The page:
- Equal distribution of paid and unpaid work between men and women. This requires substantial advocacy in the political arena.
- Men are able to choose as much or as little hours at work as they want, free from the outdated requirements of masculinity.
- Gainful employment and care work are equally valuable in the personal narratives of individual men as well as societal perceptions—although, at different points in life, one type of work may take precedence over the other.
- Performance requirements are compatible with a healthy lifestyle; and working conditions leave room for a social life, are reasonable, and gender-just.
- Flexible work time arrangements (based on cumulative hours per week and per year) that accommodate spending time with one’s family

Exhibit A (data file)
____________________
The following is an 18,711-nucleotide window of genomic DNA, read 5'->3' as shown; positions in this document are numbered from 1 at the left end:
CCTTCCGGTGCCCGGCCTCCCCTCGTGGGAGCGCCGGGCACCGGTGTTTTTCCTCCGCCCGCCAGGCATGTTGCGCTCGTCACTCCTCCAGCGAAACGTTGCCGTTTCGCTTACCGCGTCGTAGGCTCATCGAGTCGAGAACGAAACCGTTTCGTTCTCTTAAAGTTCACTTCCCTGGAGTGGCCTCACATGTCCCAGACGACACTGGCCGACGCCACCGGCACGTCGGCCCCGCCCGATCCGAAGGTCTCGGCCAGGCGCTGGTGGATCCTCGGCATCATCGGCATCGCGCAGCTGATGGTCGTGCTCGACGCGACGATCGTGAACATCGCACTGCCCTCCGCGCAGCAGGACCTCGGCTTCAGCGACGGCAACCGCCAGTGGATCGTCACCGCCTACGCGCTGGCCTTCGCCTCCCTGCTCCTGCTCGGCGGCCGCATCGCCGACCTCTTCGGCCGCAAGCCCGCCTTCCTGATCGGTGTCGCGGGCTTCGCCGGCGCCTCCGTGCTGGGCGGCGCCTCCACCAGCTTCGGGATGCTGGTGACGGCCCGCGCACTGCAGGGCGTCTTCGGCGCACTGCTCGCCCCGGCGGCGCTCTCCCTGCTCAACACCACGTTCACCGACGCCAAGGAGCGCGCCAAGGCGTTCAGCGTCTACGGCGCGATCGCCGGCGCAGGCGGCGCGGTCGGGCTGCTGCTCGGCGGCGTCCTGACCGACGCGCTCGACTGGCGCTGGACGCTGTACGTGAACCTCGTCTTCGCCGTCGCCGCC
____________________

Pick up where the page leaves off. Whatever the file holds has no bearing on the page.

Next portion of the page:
- Part-time and job sharing models—but not just for executives and fathers
- Legally enshrined parental leave for fathers and a right to reinstatement at work after taking time off for family reasons
- Recognition of family care work and communal work as professional experience
- Active promotion of work arrangements that take into account the responsibilities of fatherhood and regard daily engagement on the part of fathers as valuable
- Health promotion at work tailored to the needs of men
- Equal retirement age for men and women
We would like to see 20% of men working only part-time by 2020. According to the Federal Statistical Office, 370,000 of the 2.4 million men in Switzerland work part time. Therefore, the rate is currently 15.9%.